|Publication number||US4991814 A|
|Application number||US 07/407,639|
|Publication date||Feb 12, 1991|
|Filing date||Sep 15, 1989|
|Priority date||May 9, 1989|
|Also published as||CA1323232C|
|Publication number||07407639, 407639, US 4991814 A, US 4991814A, US-A-4991814, US4991814 A, US4991814A|
|Inventors||William P. Schmidt, Frank D. Hutchinson|
|Original Assignee||Schmidt William P, Hutchinson Frank D|
|Export Citation||BiBTeX, EndNote, RefMan|
|Patent Citations (8), Referenced by (29), Classifications (12), Legal Events (6)|
|External Links: USPTO, USPTO Assignment, Espacenet|
1. Field of the Invention
The invention involves a new rear view mirror assembly for mounting on trucks, buses, trailers, boats, small aircraft, and other large vehicles where the driver's rearward visibility is restricted.
2. Background Art
Backing up large vehicles, particularly trucks, continues to be a problem for drivers. Oftentimes, the assistance of one or more persons is required to assist the driver in properly positioning his truck next to a loading dock. The driven (or storage) portion of the truck is generally attached to the driving (or passenger) portion by a swingable linkage assembly. Since the driven portion is generally much larger and heavier than the driving portion, the driver's visibility behind the truck is extremely limited. When backing up, the driver must have a field of view which shows what is behind the vehicle. Hence, the rearward positioning of a large vehicle can be a major undertaking for even the most experienced driver.
While driving in traffic, the driver is most concerned with visibility alongside his vehicle. He needs to clearly observe vehicles in adjacent lanes which will interfere with his vehicle changing lanes. This is a different field of view than that encountered in backing up the vehicle. Mirrors currently being used cannot effectively accommodate both situations because of the incongruity in the field of view sought to be attained. Therefore, neither desired field of view is achieved.
Thus, there exists a need for a rear-view mirror assembly that provides clear visibility alongside the vehicle, and which can be readily adapted for viewing behind the vehicle.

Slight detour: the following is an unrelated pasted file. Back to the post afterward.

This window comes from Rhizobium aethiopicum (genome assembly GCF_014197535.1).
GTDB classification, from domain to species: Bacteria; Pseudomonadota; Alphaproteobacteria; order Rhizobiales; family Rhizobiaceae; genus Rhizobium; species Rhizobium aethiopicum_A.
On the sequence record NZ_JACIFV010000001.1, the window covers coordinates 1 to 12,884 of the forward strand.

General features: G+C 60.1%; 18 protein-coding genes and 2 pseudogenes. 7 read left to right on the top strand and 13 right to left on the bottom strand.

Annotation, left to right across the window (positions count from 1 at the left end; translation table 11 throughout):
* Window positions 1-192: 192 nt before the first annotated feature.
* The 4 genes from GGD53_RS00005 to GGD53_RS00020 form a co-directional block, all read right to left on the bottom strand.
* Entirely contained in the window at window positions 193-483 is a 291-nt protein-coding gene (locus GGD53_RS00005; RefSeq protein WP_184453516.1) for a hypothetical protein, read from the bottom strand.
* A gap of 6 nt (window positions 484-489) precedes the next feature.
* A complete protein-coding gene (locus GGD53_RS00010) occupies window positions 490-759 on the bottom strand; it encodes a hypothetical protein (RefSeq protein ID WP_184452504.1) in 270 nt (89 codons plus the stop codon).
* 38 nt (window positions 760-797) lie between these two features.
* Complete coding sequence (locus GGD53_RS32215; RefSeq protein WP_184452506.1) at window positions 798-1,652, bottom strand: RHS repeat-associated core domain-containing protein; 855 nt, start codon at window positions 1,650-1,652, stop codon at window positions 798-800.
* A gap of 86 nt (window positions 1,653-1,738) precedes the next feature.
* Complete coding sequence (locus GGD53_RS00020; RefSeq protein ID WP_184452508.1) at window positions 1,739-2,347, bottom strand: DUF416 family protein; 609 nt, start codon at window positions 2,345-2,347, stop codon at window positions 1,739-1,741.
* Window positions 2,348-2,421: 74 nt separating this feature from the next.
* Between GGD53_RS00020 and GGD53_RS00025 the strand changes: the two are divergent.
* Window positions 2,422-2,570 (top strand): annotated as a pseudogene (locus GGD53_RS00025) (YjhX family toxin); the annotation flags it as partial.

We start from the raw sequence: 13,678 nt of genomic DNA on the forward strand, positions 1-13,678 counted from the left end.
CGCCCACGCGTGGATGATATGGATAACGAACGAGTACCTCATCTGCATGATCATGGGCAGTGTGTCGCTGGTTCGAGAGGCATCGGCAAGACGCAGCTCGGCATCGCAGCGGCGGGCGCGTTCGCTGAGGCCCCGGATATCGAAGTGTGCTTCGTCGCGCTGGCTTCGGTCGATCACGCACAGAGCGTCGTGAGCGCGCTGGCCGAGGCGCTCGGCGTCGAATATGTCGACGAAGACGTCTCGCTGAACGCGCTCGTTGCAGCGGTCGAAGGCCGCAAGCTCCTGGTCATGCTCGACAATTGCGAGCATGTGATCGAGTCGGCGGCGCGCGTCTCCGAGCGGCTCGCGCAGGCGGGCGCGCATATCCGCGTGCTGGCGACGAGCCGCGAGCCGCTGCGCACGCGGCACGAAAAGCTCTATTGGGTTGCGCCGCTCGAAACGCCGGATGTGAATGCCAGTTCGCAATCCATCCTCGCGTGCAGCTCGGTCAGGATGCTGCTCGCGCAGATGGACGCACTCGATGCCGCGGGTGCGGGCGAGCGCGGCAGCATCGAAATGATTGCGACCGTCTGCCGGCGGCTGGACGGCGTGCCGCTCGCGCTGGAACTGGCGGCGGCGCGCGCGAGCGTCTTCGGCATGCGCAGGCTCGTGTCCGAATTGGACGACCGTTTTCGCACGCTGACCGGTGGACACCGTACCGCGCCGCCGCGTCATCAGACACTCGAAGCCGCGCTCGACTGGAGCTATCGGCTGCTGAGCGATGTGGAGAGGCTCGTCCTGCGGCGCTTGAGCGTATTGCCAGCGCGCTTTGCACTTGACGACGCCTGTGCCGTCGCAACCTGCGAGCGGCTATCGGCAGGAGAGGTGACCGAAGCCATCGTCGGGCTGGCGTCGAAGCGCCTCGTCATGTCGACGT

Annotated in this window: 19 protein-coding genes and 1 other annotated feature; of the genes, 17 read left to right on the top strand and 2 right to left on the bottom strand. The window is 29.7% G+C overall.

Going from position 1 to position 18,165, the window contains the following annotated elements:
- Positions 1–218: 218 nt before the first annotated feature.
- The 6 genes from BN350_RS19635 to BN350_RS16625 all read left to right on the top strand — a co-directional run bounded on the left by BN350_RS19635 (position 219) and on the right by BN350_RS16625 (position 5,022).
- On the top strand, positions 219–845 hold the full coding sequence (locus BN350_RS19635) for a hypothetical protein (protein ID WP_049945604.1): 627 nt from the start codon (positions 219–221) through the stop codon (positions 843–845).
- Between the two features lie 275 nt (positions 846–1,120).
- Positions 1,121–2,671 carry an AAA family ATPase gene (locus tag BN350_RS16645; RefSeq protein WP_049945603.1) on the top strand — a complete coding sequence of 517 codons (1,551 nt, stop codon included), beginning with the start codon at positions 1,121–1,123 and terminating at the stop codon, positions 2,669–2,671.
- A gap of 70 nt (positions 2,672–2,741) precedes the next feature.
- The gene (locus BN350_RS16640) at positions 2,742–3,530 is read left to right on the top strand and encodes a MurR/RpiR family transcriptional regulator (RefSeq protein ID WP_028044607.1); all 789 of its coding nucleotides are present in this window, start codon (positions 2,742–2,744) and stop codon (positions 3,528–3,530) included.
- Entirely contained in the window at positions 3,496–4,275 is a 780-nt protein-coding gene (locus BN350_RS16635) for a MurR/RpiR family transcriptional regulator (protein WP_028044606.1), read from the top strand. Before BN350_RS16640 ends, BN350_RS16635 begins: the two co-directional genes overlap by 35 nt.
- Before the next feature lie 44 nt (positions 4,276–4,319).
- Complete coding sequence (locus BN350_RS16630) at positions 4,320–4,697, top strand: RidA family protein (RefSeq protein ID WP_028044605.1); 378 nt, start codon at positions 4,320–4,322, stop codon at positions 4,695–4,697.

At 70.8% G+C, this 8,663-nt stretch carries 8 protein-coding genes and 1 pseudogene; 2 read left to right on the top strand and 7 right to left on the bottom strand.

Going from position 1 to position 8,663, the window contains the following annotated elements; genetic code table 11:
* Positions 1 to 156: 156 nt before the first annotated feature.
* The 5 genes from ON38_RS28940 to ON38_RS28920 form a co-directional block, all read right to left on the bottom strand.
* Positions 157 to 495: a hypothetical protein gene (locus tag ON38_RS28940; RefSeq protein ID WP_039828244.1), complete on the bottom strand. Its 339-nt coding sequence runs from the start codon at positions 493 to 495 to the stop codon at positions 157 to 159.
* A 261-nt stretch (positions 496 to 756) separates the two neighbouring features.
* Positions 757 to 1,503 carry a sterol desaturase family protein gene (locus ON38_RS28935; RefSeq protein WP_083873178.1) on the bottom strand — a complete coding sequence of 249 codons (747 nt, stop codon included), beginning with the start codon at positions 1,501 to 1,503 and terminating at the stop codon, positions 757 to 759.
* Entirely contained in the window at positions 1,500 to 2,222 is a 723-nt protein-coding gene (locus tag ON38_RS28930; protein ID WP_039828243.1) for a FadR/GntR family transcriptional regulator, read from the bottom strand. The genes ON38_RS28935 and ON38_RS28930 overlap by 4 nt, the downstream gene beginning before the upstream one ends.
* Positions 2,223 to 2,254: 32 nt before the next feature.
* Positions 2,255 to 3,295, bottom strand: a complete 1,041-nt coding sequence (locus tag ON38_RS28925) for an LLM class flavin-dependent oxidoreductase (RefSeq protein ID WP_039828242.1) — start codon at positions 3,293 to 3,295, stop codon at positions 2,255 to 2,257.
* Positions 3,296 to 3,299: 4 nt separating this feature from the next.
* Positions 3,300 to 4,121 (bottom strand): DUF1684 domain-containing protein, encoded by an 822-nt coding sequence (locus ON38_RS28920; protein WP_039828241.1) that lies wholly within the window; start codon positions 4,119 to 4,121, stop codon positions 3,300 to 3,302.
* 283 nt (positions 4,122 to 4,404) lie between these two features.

The present invention provides a mirror assembly that enables a mirror to be mounted upward from the vehicle in a first orientation providing a field of view for driving in traffic, and readily adjusted into a second orientation wherein the mirror is outward from the vehicle providing a field of view for rearward movement.
The present invention includes a rear-view mirror assembly comprising a mirror, a mirror housing, a bracket for mounting the assembly to a vehicle, and a linkage connecting the bracket to the housing. The linkage can be easily rotated relative to the bracket. The mirror housing can be readily disengaged from and reengaged to the linkage thereby enabling a reorientation of the assembly relative to the vehicle. By so doing, an oblong mirror can be mounted to the vehicle in one orientation for driving, disengaged and reengaged in a second orientation for rearward movement of the vehicle.
The linkage between the mounting bracket and the housing is so designed that the housing can be engaged to the bracket in multiple mounting orientations, where the first preferred orientation is different from the second preferred orientation. The linkage comprises an arm secured to the housing, and a cantilever between the arm and the bracket. The cantilever is rotatable relative to the bracket, and the arm is revolvable relative to the cantilever. Preferably, the position of the mirror in the first orientation is opposite to the position of the mirror in the second orientation. The housing may have an elongated recessed portion, and the arm may have a branch extending therefrom which mates securely into the recessed portion in both the first and the second orientations.
Also, several different shaped housings and mirrors may be interchanged. A first housing having a first mirror is disengaged from the linkage. A second housing having a second mirror is then engaged to the linkage. The linkage is then rotated relative to the vehicle into a second orientaion which is different from the first orientation.
For a more complete understanding of the reversible mirror assembly of the present invention, reference is made to the following detailed description and accompanying drawings in which the presently preferred embodiments of the invention are illustrated by way of example. It is expressly understood, however, that the drawings are for purposes of illustration and description only, and are not intended as a definition of the limits of the invention. Throughout the following description and drawings, identical reference numbers refer to the same component throughout the several views.
FIG. 1 is a perspective view of a preferred embodiment of the present invention mounted on the driver's side of the hood of a truck;
FIG. 2 is an exploded assembly view of the embodiment shown in FIG. 1;
FIG. 3 depicts another embodiment of the present invention;
FIG. 4 is a cross-section taken along line 4--4 of FIG. 2;